A former Google employee who helped organize a petition against Google working with US immigration agencies has been fired from the company in what some are viewing as an attack on worker activism within the search giant’s rank and file.
Rebecca Rivers, a former Google software engineer, announced on her personal Twitter account that her employment had been terminated. According to Bloomberg, Google announced today that it fired four employees for what it called “clear and repeated violations” of its data-security policies, in a note sent to its staff and confirmed by a spokesperson for the company.
The move comes after Google placed Rivers and another employee also involved in organizing, Laurence Berland, on administrative leave earlier this month. The company alleged the employees violated company policies about accessing sensitive internal documents and monitoring employees’ calendar events. But Rivers and Berland have objected to those claims, saying the documents in question were not sensitive and that monitoring public calendar events does not break any corporate rules.
Around 200 Google employees and protestors rallied outside the search giant’s San Francisco office on Friday, demanding the company reinstate Rivers and Berland. The company’s firings today are viewed as a serious escalation of an increasing crackdown on Google’s historically permissive culture around sharing information — and what some employees are saying is an effort to silence workers’ concerns about controversial decisions.
In a note sent to staff by Google’s Security and Investigations Team, the company stated that a “thorough investigation” found the individuals fired “were involved in systematic searches for other employees’ materials and work,” and that they were found to be “repeating this conduct even after they were met with and reminded about our data security policies.” The note also alleged that some employees reported feeling unsafe because their calendar events were being monitored. Some screenshots of those calendar entries “made their way” outside the company, according to the note. Several Google employees on Friday told Recode that colleagues regularly look up each others’ calendar events, and that in their view, this shouldn’t be grounds for such punishment.
Rivers and Berland did not respond to a request for comment. A spokesperson for Google, Jenn Kaiser, said the company is not confirming the names of the employees fired today and declined to comment about workers’ allegations of retaliation.
At the rally on Friday, Rivers spoke about the actions she believes led to management taking action against her.
“I’m proud of what I did, and I believe everyone has a right to know what their work is being used for,” said Rivers about her criticism of Google’s work with Customs and Border Protection (CBP), a government agency that has come under fire from human rights organizations for its enforcement of Trump’s controversial family separation policies. In August, it was revealed that Google was offering a free pilot of one of its cloud products to CBP. “Instead of listening to me or thousands of my coworkers, Google has punished me by putting me on administrative leave.”
Rivers said she was questioned by Google’s investigations team about her involvement organizing a petition against the company’s work with CBP, as well as her personal social media usage.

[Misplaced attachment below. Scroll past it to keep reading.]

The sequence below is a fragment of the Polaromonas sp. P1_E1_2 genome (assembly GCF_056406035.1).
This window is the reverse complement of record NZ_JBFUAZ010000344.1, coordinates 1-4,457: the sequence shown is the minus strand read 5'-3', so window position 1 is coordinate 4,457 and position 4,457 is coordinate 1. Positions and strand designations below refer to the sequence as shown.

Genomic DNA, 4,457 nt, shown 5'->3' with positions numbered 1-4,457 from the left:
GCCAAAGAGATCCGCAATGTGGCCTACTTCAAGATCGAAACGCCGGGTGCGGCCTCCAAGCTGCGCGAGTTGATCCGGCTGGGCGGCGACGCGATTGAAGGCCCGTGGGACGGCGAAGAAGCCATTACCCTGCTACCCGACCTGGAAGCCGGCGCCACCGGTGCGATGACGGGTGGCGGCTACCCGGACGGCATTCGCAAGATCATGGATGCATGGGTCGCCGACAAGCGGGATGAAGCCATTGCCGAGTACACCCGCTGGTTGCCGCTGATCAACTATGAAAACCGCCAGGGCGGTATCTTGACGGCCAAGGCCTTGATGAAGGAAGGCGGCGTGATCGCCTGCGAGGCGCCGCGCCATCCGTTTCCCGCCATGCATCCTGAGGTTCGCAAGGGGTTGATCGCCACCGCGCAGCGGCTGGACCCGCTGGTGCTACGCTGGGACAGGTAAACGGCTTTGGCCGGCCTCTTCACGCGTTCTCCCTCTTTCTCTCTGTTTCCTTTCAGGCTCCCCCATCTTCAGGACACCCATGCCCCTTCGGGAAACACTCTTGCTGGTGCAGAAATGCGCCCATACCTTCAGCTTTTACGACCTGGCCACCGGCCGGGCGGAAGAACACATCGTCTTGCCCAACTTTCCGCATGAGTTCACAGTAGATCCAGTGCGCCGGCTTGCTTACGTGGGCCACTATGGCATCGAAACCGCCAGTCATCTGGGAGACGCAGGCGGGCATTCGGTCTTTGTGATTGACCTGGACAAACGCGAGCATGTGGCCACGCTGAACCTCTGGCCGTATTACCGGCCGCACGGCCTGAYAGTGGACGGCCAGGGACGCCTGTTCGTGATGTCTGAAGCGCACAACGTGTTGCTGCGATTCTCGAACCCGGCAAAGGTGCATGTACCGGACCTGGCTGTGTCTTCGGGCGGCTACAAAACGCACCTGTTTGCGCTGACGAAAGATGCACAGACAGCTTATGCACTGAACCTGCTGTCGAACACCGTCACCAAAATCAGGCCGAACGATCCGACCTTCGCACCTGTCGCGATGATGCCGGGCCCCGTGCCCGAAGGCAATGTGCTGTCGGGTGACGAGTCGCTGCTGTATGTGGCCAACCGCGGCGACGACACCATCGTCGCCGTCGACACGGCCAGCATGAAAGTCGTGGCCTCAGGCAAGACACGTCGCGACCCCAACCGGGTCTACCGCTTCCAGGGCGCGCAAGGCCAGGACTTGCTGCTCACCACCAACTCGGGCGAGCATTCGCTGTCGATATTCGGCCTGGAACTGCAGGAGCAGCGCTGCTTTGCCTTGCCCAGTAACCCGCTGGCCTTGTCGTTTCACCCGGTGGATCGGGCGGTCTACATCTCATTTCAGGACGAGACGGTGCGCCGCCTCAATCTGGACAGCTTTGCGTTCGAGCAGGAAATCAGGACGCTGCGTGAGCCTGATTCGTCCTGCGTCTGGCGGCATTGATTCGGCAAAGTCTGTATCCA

Rivers isn’t the first employee to claim that the company has retaliated against her for political reasons. Two of the leaders of the 2018 Google walkout against sexual harassment, Meredith Whittaker and Claire Stapleton, have publicly said the company pushed them out because of their organizing. And several other prominent former internal activists, such as Liz Fong-Jones and Irene Knapp, have made similar claims. A handful of employees on the other side of the political spectrum, who are removed from Google’s core group of largely left-leaning activists, have claimed they were terminated for sharing conservative political beliefs at work. One of those employees, Kevin Cernekee, posted comments on internal Google forums seemingly defending white nationalist figure Richard Spencer and the hate group Golden State Skinheads.
In September, Google agreed to publicly remind its employees about their legal rights to talk about and engage in workplace organizing, as part of a settlement with the US National Labor Relations Board over claims that the company was suppressing workers’ protected speech.
In the past two years, Google has drawn criticism from its employees about ethical concerns around topics ranging from sexual harassment to government contracts. In particular, the company’s hiring of a former US Department of Homeland Security official, Miles Taylor, who helped defend President Trump’s controversial family separation policy and Muslim ban, recently raised ire within the company’s rank and file. Some employees alleged that the company was deleting internal questions that were critical of Taylor’s hiring.
At the same time that internal activism has been growing, the company has been limiting its famously open culture. In the past year, it has placed new rules on acceptable speech on internal forums, eliminated opportunities to question management on ethical concerns in weekly all-hands meetings, and instituted a “need-to-know” policy for viewing many company documents that were previously more widely accessible to employees.
In its note to employees today, Google made a case that its actions to restrict employees’ access to sensitive information is not a limitation of its open culture.
“We have always taken information security very seriously, and will not tolerate efforts to intimidate Googlers or undermine their work, nor actions that lead to the leak of sensitive business or customer information,” read the note. “This is not how Google’s open culture works or was ever intended to work.”
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